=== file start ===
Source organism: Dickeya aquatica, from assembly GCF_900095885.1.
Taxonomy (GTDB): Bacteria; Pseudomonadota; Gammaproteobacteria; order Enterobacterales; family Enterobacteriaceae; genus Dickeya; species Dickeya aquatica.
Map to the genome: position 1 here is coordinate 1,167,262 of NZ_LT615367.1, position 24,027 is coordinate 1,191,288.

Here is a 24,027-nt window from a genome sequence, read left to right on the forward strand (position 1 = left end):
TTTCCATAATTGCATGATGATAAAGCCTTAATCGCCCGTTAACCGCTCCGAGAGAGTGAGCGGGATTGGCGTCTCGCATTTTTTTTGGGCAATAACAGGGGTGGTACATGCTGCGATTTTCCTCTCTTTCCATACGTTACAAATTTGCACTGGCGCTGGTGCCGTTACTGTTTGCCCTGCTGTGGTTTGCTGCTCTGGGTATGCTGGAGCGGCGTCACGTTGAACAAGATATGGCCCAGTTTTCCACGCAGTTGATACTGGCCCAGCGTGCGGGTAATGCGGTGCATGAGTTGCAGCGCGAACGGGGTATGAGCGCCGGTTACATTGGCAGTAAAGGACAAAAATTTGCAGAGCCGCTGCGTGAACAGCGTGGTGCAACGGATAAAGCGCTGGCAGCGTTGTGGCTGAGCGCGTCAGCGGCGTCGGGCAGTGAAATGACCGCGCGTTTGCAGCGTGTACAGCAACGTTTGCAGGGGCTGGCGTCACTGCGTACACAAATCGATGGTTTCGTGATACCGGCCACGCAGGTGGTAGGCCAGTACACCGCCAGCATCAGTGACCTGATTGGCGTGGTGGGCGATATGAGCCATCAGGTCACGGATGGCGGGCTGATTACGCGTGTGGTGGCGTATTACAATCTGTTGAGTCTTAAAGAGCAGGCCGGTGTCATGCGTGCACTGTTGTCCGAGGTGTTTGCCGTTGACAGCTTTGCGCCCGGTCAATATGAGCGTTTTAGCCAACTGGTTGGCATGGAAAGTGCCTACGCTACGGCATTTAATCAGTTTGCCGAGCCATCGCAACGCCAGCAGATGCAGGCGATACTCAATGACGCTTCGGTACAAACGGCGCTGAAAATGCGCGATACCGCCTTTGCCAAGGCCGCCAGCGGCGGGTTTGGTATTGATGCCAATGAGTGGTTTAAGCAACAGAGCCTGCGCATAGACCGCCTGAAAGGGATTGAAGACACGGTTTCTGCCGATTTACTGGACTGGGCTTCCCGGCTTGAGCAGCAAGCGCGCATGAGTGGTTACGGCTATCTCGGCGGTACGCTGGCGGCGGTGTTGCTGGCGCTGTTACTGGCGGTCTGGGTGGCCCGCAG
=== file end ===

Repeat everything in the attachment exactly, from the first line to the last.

Source organism: Dickeya aquatica, from assembly GCF_900095885.1.
Taxonomy (GTDB): Bacteria; Pseudomonadota; Gammaproteobacteria; order Enterobacterales; family Enterobacteriaceae; genus Dickeya; species Dickeya aquatica.
Map to the genome: position 1 here is coordinate 1,167,262 of NZ_LT615367.1, position 24,027 is coordinate 1,191,288.

Here is a 24,027-nt window from a genome sequence, read left to right on the forward strand (position 1 = left end):
TTTCCATAATTGCATGATGATAAAGCCTTAATCGCCCGTTAACCGCTCCGAGAGAGTGAGCGGGATTGGCGTCTCGCATTTTTTTTGGGCAATAACAGGGGTGGTACATGCTGCGATTTTCCTCTCTTTCCATACGTTACAAATTTGCACTGGCGCTGGTGCCGTTACTGTTTGCCCTGCTGTGGTTTGCTGCTCTGGGTATGCTGGAGCGGCGTCACGTTGAACAAGATATGGCCCAGTTTTCCACGCAGTTGATACTGGCCCAGCGTGCGGGTAATGCGGTGCATGAGTTGCAGCGCGAACGGGGTATGAGCGCCGGTTACATTGGCAGTAAAGGACAAAAATTTGCAGAGCCGCTGCGTGAACAGCGTGGTGCAACGGATAAAGCGCTGGCAGCGTTGTGGCTGAGCGCGTCAGCGGCGTCGGGCAGTGAAATGACCGCGCGTTTGCAGCGTGTACAGCAACGTTTGCAGGGGCTGGCGTCACTGCGTACACAAATCGATGGTTTCGTGATACCGGCCACGCAGGTGGTAGGCCAGTACACCGCCAGCATCAGTGACCTGATTGGCGTGGTGGGCGATATGAGCCATCAGGTCACGGATGGCGGGCTGATTACGCGTGTGGTGGCGTATTACAATCTGTTGAGTCTTAAAGAGCAGGCCGGTGTCATGCGTGCACTGTTGTCCGAGGTGTTTGCCGTTGACAGCTTTGCGCCCGGTCAATATGAGCGTTTTAGCCAACTGGTTGGCATGGAAAGTGCCTACGCTACGGCATTTAATCAGTTTGCCGAGCCATCGCAACGCCAGCAGATGCAGGCGATACTCAATGACGCTTCGGTACAAACGGCGCTGAAAATGCGCGATACCGCCTTTGCCAAGGCCGCCAGCGGCGGGTTTGGTATTGATGCCAATGAGTGGTTTAAGCAACAGAGCCTGCGCATAGACCGCCTGAAAGGGATTGAAGACACGGTTTCTGCCGATTTACTGGACTGGGCTTCCCGGCTTGAGCAGCAAGCGCGCATGAGTGGTTACGGCTATCTCGGCGGTACGCTGGCGGCGGTGTTGCTGGCGCTGTTACTGGCGGTCTGGGTGGCCCGCAG